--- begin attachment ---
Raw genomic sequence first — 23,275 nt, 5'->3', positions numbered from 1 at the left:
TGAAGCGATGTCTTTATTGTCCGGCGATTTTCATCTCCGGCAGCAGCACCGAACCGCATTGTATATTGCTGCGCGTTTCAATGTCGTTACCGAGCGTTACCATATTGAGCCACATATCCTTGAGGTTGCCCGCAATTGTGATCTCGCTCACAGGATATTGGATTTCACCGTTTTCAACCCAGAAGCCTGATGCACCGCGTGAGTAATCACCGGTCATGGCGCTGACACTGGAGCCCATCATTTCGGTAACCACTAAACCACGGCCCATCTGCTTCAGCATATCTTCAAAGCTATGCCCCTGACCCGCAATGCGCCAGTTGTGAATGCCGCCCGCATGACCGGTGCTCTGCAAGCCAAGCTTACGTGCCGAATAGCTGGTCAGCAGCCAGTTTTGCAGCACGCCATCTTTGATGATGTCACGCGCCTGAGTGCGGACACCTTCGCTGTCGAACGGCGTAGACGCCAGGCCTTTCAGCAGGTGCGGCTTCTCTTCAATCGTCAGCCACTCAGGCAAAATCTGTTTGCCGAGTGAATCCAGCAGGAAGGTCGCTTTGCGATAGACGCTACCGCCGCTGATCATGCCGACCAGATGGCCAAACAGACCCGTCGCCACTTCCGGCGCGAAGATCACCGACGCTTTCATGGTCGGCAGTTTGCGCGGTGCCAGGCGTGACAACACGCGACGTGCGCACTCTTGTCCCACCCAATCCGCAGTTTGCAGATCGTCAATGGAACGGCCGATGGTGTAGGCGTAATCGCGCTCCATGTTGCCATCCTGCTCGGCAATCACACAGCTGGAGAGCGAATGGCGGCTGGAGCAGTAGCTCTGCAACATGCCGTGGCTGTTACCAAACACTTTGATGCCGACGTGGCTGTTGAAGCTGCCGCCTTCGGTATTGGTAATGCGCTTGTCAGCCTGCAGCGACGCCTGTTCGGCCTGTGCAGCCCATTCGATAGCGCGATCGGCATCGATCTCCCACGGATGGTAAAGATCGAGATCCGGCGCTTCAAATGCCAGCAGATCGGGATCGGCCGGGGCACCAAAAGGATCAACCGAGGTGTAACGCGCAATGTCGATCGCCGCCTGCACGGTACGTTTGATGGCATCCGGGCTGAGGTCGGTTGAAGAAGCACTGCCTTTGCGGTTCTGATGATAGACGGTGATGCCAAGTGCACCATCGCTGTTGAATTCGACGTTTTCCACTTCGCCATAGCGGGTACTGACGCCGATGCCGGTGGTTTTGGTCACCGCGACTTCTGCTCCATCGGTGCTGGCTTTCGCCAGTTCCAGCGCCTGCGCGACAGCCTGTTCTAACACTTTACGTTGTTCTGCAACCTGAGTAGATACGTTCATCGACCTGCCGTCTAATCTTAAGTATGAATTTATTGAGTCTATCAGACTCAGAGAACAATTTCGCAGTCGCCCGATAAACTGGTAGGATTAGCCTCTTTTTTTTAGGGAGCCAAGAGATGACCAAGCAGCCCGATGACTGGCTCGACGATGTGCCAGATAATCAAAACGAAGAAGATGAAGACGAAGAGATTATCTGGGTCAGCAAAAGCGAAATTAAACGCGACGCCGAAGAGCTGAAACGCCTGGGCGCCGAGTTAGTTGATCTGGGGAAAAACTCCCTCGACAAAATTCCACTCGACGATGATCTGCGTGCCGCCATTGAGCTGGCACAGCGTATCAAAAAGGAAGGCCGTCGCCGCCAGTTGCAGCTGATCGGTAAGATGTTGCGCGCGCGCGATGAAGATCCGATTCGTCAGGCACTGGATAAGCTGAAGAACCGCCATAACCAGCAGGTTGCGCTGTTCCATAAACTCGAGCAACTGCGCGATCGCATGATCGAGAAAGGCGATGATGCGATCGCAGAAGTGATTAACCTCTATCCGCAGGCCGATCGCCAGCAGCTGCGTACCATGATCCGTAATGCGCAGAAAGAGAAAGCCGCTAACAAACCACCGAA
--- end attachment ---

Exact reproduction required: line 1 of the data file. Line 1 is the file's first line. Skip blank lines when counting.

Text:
Raw genomic sequence first — 23,275 nt, 5'->3', positions numbered from 1 at the left: